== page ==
Jedi Master... err... President Obama is fighting for net neutrality, while the Republicans are opposing him.  (Source: Win McNamee/Getty Images)
The battle over whether internet bandwidth will be neutral or relegated into internet "slow" and "fast" lanes is becoming heated

Internet service providers have long fantasized about charging content providers for the use of "fast" traffic lanes and punishing those who don't pay by relegating them to internet "slow" lanes.  Faced with overwhelming public disapproval of such a policy, and pressure from industry giants like Microsoft and Google, the ISPs backed down somewhat.  However, as some ISPs continue to plot the eventual deployment of such a plan, an equally heated debate is going on in government over whether legislation and/or rules should be put in place to guarantee that the net remains "neutral" and does not monetize content speeds.

On one side are the Democrats.  President Barack Obama is a strong supporter of net neutrality, arguing it's essential for the “little guy” web startups to have a chance against bigger players.  The Democrats have lobbyist backing, with Google, and others investing much to try to push through net neutrality legislation.  And the culmination of these efforts was FCC Chairman Julius Genachowski's proposal of net neutrality rules yesterday. 

The new rules would restrict carriers from discriminating against content or applications (e.g. throttling P2P traffic) and also call for transparency as a means of ensuring these requirements are met.  Chairman Genachowski calls the measures "fair rules of the road for companies that control access to the internet."

Some ISPs oppose the measure for various reason.  Verizon and AT&T has long kept information on their data network a guarded secret, and the proposal would force them to air information on their traffic, which neither company wants.  Other companies like Comcast would be forced to abandon their secret P2P throttling techniques.  Others like Virgin want to charge for fast-lanes and are declaring net neutrality "a load of bollocks" as Virgin's CEO puts it.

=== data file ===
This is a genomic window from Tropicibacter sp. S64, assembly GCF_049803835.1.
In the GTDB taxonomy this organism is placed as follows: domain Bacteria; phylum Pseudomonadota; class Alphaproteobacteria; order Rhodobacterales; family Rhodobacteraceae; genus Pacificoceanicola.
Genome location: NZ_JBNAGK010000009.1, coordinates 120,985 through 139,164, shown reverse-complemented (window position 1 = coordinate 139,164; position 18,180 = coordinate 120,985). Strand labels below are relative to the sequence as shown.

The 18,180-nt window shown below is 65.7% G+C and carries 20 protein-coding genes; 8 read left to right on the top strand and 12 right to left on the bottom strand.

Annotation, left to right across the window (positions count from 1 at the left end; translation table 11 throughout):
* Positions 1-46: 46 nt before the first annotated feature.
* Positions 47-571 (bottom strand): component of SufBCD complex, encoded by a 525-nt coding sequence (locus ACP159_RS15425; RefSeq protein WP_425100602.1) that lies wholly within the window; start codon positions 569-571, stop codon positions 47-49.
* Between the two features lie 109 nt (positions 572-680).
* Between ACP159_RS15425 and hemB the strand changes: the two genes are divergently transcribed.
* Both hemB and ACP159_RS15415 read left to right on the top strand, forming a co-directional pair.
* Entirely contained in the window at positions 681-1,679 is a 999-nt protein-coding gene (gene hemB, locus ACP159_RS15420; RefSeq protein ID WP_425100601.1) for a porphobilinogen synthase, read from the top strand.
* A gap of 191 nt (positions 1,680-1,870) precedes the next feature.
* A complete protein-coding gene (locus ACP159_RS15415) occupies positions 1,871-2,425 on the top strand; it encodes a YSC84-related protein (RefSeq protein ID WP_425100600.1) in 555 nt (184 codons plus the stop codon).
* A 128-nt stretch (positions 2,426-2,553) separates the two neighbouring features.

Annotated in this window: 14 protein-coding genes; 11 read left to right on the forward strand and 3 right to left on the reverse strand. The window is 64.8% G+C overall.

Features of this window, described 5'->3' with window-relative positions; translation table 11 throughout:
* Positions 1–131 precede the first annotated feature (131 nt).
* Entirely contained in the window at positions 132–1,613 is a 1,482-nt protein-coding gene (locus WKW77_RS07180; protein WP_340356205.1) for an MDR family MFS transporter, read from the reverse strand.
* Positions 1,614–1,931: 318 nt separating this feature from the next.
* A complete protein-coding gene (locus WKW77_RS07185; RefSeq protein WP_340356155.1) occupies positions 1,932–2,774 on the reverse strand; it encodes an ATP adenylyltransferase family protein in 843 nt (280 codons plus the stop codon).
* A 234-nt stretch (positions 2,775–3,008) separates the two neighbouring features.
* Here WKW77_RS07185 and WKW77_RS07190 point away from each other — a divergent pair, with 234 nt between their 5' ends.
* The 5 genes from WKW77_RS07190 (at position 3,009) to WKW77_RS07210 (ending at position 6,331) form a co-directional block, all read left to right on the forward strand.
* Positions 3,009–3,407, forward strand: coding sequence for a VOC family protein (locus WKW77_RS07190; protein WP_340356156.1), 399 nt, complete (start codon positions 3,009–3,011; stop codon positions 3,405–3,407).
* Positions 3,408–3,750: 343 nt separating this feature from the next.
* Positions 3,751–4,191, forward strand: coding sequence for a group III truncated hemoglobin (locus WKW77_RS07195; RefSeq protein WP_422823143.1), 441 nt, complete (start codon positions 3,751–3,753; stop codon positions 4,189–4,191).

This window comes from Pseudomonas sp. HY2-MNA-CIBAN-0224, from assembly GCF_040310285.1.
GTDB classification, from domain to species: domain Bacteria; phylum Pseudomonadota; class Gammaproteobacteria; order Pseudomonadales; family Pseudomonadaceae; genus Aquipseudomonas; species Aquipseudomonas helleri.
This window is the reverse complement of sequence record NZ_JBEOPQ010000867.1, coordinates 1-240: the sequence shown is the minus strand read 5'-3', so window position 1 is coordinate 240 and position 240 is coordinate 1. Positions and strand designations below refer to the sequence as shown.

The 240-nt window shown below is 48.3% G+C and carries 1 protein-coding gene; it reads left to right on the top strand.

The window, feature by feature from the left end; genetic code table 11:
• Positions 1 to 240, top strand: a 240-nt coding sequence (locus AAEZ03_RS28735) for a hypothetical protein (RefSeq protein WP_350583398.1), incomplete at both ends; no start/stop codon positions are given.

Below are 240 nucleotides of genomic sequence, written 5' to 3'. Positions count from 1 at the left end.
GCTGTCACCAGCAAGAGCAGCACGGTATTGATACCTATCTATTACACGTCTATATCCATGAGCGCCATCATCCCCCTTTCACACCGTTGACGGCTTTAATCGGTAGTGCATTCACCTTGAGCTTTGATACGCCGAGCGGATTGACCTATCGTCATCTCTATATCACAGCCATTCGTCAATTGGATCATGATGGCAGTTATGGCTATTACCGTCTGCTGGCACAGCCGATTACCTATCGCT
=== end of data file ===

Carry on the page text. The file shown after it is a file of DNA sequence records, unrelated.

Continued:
AT&T encourages the adoption of the rules, but opposes their application to wireless networks.  Jim Cicconi, the company's top legal affairs man states, "AT&T has long supported the principle of an open Internet and has conducted its business accordingly.  We were also early supporters of the FCC's current four broadband principles and their case-by-case application to wired networks. To the extent that the chairman seeks to bolster the FCC's legal authority to enforce these principles, we would support him. We have also indicated publicly that, despite any compelling evidence of abuses that need correction, AT&T could also consider endorsing a fifth principle relating to actions that are unreasonably discriminatory and that cause material harm. Finally, we have never had concerns with disclosure or transparency regarding network management decisions so long as such requirements are reasonable.

"[But] we are concerned, however, that the FCC appears ready to extend the entire array of net neutrality requirements to what is perhaps the most competitive consumer market in America, wireless services," Cicconi continued.

While the ISPs have kept their criticism relatively quiet, Republican think tanks are more vocally opposing the measures.  The telecom industry's majority owners have funded many of these groups and has also funded lobbyists who are pushing the Republicans to block any attempt to put net neutrality in the books.

The Republicans have already launched an attack to try to kill the net neutrality.  Texas Republican Senator Kay Bailey Hutchison has added language to a funding bill for the Interior Department that will block the FCC from gaining funds to regulate net neutrality.

The Republicans succeeded in killing similar net neutrality legislation in 2006 -- but at the time, they had a tight grip on the government that they do not have today.

At the end of the day, both the Republicans and Democrats are serving as the voices of greater powers in our nation's economy.  On the one side you have companies like Google (and their associated think tanks) that profit from democratization of the internet (which support the Democrats).  And on the other side you have the ISPs (and their associated think tanks) that support the creation of an internet oligarchy, with tiered levels of privilege and opportunity (supported by the Republicans) and only a select elite at the fast traffic tier.  Only time will tell which of these significant powers will triumph.

"A politician stumbles over himself... Then they pick it out. They edit it. He runs the clip, and then he makes a funny face, and the whole audience has a Pavlovian response." -- Joe Scarborough on John Stewart over Jim Cramer

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